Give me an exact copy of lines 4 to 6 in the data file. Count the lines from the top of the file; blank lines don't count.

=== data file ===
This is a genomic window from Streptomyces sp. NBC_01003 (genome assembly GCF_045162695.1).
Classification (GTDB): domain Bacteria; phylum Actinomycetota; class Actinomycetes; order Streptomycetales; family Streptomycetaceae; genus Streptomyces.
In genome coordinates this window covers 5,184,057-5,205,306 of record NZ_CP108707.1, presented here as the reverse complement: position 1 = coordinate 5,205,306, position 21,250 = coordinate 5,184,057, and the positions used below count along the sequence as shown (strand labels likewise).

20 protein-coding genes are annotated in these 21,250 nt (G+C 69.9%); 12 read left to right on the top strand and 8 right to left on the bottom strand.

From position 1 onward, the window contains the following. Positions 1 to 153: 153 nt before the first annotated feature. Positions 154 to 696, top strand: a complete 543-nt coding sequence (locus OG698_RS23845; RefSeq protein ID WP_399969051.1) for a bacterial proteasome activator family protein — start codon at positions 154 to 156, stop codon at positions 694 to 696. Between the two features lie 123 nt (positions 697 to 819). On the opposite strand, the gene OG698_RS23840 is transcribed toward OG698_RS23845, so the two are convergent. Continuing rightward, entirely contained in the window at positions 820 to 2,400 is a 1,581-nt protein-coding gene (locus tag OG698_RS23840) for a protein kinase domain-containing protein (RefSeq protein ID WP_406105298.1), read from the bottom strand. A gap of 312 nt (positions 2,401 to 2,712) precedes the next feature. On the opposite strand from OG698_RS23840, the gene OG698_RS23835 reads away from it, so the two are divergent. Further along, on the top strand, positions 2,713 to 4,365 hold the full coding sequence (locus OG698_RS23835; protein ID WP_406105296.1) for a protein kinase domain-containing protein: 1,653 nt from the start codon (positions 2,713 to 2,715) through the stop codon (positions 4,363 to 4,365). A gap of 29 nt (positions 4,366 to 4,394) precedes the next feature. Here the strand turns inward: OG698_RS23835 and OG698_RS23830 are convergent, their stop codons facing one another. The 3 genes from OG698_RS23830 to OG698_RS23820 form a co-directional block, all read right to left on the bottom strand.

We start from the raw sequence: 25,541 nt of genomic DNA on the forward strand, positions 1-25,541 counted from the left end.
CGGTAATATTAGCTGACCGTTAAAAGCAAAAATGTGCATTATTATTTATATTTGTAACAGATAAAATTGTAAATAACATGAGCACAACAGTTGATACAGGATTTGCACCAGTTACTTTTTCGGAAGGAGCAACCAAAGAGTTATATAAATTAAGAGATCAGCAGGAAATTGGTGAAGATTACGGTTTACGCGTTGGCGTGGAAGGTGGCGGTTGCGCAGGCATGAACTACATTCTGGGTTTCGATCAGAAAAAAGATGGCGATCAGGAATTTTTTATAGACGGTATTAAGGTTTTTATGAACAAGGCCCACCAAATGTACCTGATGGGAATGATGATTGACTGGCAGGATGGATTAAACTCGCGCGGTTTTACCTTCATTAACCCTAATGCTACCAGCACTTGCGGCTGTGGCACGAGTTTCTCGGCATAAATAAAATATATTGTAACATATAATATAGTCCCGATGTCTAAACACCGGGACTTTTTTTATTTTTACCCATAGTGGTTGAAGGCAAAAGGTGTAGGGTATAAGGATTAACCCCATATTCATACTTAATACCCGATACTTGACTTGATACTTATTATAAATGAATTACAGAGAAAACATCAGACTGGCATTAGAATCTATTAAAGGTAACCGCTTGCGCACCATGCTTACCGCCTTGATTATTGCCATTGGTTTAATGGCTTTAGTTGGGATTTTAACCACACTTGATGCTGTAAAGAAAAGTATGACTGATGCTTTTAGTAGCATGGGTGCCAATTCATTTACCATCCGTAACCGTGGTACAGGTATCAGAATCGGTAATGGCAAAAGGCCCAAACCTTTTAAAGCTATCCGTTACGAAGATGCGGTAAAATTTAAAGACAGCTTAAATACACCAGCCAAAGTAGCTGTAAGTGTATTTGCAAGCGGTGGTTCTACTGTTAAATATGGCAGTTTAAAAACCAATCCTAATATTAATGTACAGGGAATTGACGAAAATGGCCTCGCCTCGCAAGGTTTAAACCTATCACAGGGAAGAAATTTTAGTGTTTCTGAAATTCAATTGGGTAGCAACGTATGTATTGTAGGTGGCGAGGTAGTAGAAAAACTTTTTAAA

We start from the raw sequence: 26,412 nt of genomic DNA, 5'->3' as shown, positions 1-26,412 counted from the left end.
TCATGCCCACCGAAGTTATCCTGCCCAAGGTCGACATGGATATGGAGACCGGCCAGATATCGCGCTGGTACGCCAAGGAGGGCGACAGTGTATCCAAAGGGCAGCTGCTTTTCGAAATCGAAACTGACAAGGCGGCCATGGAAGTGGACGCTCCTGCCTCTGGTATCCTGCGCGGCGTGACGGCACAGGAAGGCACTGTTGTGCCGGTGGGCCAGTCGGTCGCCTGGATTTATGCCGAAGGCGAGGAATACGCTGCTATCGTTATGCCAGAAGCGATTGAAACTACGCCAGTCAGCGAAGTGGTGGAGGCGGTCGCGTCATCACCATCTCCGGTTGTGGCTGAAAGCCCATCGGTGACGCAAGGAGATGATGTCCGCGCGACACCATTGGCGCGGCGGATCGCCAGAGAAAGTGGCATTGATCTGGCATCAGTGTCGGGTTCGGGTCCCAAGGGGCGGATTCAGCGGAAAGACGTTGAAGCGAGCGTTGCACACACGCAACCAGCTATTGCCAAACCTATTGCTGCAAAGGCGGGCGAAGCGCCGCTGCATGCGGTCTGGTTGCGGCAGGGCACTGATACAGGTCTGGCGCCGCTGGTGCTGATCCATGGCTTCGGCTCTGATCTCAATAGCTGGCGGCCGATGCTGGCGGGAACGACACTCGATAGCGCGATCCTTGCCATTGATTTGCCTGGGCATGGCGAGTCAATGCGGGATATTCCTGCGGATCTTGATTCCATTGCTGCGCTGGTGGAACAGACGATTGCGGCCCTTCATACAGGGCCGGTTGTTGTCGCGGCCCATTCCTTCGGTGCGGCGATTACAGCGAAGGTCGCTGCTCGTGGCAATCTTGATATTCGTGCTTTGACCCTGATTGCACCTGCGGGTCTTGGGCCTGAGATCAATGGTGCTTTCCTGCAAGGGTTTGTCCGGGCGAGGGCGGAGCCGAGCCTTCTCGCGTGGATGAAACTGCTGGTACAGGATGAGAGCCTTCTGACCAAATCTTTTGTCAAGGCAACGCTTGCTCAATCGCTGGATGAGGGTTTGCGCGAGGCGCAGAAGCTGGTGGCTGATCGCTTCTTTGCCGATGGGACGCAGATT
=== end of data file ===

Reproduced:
20 protein-coding genes are annotated in these 21,250 nt (G+C 69.9%); 12 read left to right on the top strand and 8 right to left on the bottom strand.

From position 1 onward, the window contains the following. Positions 1 to 153: 153 nt before the first annotated feature. Positions 154 to 696, top strand: a complete 543-nt coding sequence (locus OG698_RS23845; RefSeq protein ID WP_399969051.1) for a bacterial proteasome activator family protein — start codon at positions 154 to 156, stop codon at positions 694 to 696. Between the two features lie 123 nt (positions 697 to 819). On the opposite strand, the gene OG698_RS23840 is transcribed toward OG698_RS23845, so the two are convergent. Continuing rightward, entirely contained in the window at positions 820 to 2,400 is a 1,581-nt protein-coding gene (locus tag OG698_RS23840) for a protein kinase domain-containing protein (RefSeq protein ID WP_406105298.1), read from the bottom strand. A gap of 312 nt (positions 2,401 to 2,712) precedes the next feature. On the opposite strand from OG698_RS23840, the gene OG698_RS23835 reads away from it, so the two are divergent. Further along, on the top strand, positions 2,713 to 4,365 hold the full coding sequence (locus OG698_RS23835; protein ID WP_406105296.1) for a protein kinase domain-containing protein: 1,653 nt from the start codon (positions 2,713 to 2,715) through the stop codon (positions 4,363 to 4,365). A gap of 29 nt (positions 4,366 to 4,394) precedes the next feature. Here the strand turns inward: OG698_RS23835 and OG698_RS23830 are convergent, their stop codons facing one another. The 3 genes from OG698_RS23830 to OG698_RS23820 form a co-directional block, all read right to left on the bottom strand.

We start from the raw sequence: 25,541 nt of genomic DNA on the forward strand, positions 1-25,541 counted from the left end.